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Representing Space in CognitionInterrelations of behaviour, language, and formal models$
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Thora Tenbrink, Jan M. Wiener, and Christophe Claramunt

Print publication date: 2013

Print ISBN-13: 9780199679911

Published to Oxford Scholarship Online: January 2014

DOI: 10.1093/acprof:oso/9780199679911.001.0001

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The ‘space’ in spatial assistance systems: conception, formalization, and computation *

The ‘space’ in spatial assistance systems: conception, formalization, and computation *

Chapter:
(p.170) (p.171) 9 The ‘space’ in spatial assistance systems: conception, formalization, and computation*
Source:
Representing Space in Cognition
Author(s):

Mehul Bhatt

Carl Schultz

Christian Freksa

Publisher:
Oxford University Press
DOI:10.1093/acprof:oso/9780199679911.003.0009

This chapter is about ‘space’: empty space, spatial structures, and the process of structuring. We organize empty space by building-up structures and artefacts of our everyday existence. This structuring transforms empty space into something of a desired form (e.g. a balanced room, a visually pleasing scene), function (e.g. easily navigable), and semantic connotation (e.g. of a ‘place’). The chapter is written from the perspective of spatial informatics and addresses space at the scale of everyday human perception and thinking. The core of this chapter is to present the informatics of spatial structure; this is done at three levels: (1) the conception of structural form, as it accrues in the minds of people, and its expression, using spatio-linguistic modalities; (2) the formalization of space, using representational means for spatial abstraction; and (3) the computation of structural forms in a manner that constructively assures, assists, and empowers those who conceive of those forms. The chapter is grounded to reality with respect to a particular class of spatial assistance systems, e.g. for spatial design, where our interpretations of creative and constructive assistance are applicable. We also present case studies in domains such as design creativity for media pre-production, and real-time emergency assistance, though architectural design remains an area of special emphasis throughout the chapter.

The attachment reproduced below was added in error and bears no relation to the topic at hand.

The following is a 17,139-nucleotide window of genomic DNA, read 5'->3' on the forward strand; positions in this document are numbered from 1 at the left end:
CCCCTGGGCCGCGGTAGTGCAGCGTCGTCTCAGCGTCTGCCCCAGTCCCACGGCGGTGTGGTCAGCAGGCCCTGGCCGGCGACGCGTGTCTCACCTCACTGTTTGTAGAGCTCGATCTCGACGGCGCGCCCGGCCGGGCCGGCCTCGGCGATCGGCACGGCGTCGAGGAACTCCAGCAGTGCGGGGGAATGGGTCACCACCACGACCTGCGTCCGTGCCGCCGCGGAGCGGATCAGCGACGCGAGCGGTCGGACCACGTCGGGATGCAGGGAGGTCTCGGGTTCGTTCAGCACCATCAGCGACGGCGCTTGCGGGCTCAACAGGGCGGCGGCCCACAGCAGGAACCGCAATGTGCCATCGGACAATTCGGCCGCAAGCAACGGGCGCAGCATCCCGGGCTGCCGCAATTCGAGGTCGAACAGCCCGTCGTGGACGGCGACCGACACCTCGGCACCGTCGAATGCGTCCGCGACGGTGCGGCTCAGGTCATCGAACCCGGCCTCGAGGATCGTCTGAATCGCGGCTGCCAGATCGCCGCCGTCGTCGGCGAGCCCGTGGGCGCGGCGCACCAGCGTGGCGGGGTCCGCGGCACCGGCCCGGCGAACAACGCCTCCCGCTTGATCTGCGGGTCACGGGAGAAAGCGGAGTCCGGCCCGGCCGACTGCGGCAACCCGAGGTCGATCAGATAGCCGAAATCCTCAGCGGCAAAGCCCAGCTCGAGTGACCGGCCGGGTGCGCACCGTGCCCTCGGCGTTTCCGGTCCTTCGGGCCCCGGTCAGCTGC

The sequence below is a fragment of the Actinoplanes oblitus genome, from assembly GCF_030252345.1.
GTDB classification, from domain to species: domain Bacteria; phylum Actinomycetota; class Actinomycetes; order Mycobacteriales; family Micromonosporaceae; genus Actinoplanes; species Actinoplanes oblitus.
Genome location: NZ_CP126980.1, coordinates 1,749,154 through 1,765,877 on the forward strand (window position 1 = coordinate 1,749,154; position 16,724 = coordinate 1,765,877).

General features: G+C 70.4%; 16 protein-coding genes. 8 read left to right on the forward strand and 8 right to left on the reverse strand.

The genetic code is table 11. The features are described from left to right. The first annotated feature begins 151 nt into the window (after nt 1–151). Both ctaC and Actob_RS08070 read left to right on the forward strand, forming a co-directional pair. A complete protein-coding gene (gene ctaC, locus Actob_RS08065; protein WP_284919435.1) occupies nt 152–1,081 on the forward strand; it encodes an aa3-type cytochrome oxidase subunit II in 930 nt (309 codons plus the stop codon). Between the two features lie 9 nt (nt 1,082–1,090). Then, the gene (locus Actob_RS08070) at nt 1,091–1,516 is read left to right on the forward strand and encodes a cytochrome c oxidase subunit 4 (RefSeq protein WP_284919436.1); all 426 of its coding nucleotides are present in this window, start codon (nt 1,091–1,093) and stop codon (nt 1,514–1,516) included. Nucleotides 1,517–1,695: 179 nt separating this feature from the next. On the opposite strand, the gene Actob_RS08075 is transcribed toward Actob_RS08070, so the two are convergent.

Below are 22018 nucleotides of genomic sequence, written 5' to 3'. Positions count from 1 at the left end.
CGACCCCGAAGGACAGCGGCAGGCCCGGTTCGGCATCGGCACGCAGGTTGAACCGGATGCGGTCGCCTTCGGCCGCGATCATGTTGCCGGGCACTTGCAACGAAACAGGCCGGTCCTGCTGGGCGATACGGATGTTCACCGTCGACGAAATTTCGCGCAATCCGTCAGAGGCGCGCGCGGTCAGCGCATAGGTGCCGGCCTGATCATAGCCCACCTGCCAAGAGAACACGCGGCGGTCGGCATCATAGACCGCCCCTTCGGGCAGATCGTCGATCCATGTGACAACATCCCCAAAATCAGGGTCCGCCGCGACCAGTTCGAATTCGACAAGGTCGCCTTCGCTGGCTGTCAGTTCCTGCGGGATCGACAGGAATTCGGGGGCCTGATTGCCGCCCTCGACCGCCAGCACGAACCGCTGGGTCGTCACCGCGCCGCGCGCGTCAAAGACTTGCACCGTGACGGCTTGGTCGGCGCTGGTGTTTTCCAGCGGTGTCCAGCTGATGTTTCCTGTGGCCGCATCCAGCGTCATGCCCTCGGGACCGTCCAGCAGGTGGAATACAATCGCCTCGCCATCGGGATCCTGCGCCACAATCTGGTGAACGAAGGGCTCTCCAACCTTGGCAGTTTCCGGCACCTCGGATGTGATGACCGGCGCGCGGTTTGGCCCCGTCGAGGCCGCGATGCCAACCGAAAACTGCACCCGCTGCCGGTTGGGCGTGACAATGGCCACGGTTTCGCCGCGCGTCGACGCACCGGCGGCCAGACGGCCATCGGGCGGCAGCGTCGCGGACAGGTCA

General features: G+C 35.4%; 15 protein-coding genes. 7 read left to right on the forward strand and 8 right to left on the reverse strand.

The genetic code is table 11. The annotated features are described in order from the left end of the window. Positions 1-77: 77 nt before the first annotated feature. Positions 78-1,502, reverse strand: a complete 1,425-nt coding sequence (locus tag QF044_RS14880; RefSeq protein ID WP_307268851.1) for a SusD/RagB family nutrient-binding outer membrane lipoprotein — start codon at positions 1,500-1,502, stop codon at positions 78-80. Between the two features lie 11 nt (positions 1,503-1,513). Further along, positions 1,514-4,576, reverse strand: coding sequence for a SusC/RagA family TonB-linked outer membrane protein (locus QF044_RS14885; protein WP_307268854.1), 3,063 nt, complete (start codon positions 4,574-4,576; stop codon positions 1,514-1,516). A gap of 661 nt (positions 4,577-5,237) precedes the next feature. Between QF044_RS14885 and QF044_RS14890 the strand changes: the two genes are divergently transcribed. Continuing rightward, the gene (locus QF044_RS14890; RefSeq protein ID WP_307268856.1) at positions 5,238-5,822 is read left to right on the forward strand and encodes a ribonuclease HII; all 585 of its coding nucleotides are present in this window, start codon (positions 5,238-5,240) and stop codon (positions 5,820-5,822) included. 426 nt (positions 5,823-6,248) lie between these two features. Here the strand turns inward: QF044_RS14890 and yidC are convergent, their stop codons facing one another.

Keywords:   spatial cognition, spatio-linguistic conception, spatio-temporal dynamics, human-centred computing, creative computing, assistive technologies

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